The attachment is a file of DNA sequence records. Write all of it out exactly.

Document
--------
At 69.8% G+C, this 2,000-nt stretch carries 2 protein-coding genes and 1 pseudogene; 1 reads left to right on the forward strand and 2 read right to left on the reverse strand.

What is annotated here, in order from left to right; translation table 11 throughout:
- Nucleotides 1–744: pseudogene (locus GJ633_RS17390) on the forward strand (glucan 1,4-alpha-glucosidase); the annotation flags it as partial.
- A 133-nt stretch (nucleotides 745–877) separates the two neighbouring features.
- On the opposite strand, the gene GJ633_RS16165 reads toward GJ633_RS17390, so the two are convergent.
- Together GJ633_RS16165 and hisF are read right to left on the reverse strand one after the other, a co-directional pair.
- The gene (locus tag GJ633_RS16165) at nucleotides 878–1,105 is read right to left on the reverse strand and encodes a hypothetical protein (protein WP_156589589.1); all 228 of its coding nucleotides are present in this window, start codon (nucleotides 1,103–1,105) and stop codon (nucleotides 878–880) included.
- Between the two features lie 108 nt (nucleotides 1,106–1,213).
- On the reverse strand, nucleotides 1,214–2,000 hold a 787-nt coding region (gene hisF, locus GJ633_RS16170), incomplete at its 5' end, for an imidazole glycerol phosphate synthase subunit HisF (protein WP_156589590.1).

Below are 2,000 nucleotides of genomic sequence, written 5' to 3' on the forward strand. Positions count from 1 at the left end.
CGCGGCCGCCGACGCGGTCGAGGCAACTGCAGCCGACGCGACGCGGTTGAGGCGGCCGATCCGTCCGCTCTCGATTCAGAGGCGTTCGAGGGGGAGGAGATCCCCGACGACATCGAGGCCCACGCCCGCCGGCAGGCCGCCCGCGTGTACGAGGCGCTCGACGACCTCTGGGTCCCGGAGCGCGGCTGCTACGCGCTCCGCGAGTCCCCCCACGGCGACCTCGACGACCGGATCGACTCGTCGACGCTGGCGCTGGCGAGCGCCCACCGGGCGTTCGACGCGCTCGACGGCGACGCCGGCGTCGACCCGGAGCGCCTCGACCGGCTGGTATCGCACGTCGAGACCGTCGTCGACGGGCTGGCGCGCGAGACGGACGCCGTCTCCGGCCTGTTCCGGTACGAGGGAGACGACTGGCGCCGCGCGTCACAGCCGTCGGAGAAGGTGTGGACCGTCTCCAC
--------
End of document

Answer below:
At 69.8% G+C, this 2,000-nt stretch carries 2 protein-coding genes and 1 pseudogene; 1 reads left to right on the forward strand and 2 read right to left on the reverse strand.

What is annotated here, in order from left to right; translation table 11 throughout:
- Nucleotides 1–744: pseudogene (locus GJ633_RS17390) on the forward strand (glucan 1,4-alpha-glucosidase); the annotation flags it as partial.
- A 133-nt stretch (nucleotides 745–877) separates the two neighbouring features.
- On the opposite strand, the gene GJ633_RS16165 reads toward GJ633_RS17390, so the two are convergent.
- Together GJ633_RS16165 and hisF are read right to left on the reverse strand one after the other, a co-directional pair.
- The gene (locus tag GJ633_RS16165) at nucleotides 878–1,105 is read right to left on the reverse strand and encodes a hypothetical protein (protein WP_156589589.1); all 228 of its coding nucleotides are present in this window, start codon (nucleotides 1,103–1,105) and stop codon (nucleotides 878–880) included.
- Between the two features lie 108 nt (nucleotides 1,106–1,213).
- On the reverse strand, nucleotides 1,214–2,000 hold a 787-nt coding region (gene hisF, locus GJ633_RS16170), incomplete at its 5' end, for an imidazole glycerol phosphate synthase subunit HisF (protein WP_156589590.1).

Below are 2,000 nucleotides of genomic sequence, written 5' to 3' on the forward strand. Positions count from 1 at the left end.
CGCGGCCGCCGACGCGGTCGAGGCAACTGCAGCCGACGCGACGCGGTTGAGGCGGCCGATCCGTCCGCTCTCGATTCAGAGGCGTTCGAGGGGGAGGAGATCCCCGACGACATCGAGGCCCACGCCCGCCGGCAGGCCGCCCGCGTGTACGAGGCGCTCGACGACCTCTGGGTCCCGGAGCGCGGCTGCTACGCGCTCCGCGAGTCCCCCCACGGCGACCTCGACGACCGGATCGACTCGTCGACGCTGGCGCTGGCGAGCGCCCACCGGGCGTTCGACGCGCTCGACGGCGACGCCGGCGTCGACCCGGAGCGCCTCGACCGGCTGGTATCGCACGTCGAGACCGTCGTCGACGGGCTGGCGCGCGAGACGGACGCCGTCTCCGGCCTGTTCCGGTACGAGGGAGACGACTGGCGCCGCGCGTCACAGCCGTCGGAGAAGGTGTGGACCGTCTCCAC